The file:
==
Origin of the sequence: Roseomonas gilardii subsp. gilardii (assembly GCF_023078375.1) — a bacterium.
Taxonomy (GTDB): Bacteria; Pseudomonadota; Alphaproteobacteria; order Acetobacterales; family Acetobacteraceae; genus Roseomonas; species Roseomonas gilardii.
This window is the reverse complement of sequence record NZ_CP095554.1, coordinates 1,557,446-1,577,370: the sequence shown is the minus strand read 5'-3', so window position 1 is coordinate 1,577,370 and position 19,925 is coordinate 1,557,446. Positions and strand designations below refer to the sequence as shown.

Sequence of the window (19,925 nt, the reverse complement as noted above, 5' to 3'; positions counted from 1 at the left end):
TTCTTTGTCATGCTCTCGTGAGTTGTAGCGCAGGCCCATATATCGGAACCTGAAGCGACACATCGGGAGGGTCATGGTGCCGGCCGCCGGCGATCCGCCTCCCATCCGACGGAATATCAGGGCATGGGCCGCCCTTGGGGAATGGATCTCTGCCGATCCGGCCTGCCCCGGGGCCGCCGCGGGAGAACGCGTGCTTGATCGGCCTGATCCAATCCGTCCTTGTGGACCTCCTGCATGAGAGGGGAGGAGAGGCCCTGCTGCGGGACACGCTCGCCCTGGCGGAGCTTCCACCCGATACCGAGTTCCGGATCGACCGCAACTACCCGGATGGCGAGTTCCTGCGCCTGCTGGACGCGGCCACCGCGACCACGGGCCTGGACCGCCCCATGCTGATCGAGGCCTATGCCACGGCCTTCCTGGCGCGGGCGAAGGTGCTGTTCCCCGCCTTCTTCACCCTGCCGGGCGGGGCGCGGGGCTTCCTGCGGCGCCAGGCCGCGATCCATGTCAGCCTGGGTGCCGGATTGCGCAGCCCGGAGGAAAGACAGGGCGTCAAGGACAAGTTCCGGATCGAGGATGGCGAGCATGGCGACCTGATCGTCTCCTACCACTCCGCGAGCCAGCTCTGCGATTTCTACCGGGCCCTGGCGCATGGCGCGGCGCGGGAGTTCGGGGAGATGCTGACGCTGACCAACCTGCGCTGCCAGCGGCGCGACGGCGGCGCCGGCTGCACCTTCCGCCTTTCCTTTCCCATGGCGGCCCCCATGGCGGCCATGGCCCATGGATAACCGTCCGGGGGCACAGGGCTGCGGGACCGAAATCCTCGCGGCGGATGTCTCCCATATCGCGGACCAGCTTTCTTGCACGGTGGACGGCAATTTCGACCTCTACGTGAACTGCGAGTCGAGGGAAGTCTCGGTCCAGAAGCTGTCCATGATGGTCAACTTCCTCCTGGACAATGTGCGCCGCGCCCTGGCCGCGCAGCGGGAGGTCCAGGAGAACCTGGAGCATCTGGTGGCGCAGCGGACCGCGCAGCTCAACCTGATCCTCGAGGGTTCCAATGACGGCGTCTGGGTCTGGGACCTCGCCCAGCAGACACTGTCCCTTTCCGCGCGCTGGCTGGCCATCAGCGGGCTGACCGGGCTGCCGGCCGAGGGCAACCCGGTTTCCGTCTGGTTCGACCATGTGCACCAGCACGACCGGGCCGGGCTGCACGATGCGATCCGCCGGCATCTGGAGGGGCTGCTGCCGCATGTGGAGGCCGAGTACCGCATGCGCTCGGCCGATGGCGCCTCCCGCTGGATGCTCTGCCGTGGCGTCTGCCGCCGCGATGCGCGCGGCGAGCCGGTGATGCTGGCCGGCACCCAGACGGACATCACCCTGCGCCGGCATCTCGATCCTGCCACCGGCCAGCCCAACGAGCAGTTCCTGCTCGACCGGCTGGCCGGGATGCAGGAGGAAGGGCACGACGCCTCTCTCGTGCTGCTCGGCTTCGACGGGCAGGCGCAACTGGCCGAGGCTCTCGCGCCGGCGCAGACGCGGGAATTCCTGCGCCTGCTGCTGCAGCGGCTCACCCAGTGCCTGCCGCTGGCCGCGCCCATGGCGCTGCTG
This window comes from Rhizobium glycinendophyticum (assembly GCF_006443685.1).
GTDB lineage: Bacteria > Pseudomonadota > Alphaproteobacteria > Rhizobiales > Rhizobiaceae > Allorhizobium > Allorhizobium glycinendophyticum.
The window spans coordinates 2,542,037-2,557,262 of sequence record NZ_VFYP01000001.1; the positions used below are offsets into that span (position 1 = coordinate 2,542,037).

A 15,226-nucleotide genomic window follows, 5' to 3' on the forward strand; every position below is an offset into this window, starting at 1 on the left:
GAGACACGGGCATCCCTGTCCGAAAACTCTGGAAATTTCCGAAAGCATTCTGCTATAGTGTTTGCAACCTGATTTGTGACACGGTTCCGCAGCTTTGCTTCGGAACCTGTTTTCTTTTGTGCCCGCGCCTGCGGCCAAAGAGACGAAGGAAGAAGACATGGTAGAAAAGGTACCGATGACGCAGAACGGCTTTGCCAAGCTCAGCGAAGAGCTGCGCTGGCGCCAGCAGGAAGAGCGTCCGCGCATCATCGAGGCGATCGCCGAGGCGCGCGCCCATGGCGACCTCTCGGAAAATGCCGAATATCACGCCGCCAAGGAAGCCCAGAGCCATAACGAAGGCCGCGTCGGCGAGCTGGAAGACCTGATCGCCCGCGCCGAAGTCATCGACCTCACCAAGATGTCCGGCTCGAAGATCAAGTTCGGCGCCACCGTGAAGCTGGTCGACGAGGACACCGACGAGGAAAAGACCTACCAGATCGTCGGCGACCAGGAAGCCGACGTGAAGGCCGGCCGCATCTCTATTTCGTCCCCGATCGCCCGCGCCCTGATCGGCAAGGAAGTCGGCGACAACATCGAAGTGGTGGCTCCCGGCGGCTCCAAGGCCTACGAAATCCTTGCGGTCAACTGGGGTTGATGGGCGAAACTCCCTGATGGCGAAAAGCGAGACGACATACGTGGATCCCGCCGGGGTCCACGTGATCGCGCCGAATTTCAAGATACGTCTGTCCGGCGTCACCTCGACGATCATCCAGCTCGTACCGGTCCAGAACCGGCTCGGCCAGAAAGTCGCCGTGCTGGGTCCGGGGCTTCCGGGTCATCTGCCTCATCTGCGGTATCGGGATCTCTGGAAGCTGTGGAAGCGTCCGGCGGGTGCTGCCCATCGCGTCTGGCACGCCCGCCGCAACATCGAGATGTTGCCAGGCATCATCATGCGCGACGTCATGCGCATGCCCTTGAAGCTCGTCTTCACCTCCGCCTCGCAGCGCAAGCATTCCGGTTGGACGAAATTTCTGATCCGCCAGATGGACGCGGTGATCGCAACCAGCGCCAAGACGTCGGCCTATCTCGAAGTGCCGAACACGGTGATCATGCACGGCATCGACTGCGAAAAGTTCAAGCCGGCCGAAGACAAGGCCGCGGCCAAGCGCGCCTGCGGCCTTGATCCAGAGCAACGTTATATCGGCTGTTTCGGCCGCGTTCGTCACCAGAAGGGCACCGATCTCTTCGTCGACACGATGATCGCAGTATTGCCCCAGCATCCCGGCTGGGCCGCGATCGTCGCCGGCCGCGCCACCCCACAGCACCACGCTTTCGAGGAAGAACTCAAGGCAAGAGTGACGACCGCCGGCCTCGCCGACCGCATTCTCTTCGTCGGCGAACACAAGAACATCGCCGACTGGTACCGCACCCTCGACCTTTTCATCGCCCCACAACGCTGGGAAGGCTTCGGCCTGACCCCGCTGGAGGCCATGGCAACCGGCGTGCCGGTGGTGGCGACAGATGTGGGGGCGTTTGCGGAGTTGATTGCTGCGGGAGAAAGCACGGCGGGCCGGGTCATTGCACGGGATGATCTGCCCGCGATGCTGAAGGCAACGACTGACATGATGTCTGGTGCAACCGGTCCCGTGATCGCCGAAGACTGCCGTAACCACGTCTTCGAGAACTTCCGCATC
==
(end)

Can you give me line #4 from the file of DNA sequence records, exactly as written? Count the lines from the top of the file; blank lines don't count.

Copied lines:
Sequence of the window (19,925 nt, the reverse complement as noted above, 5' to 3'; positions counted from 1 at the left end):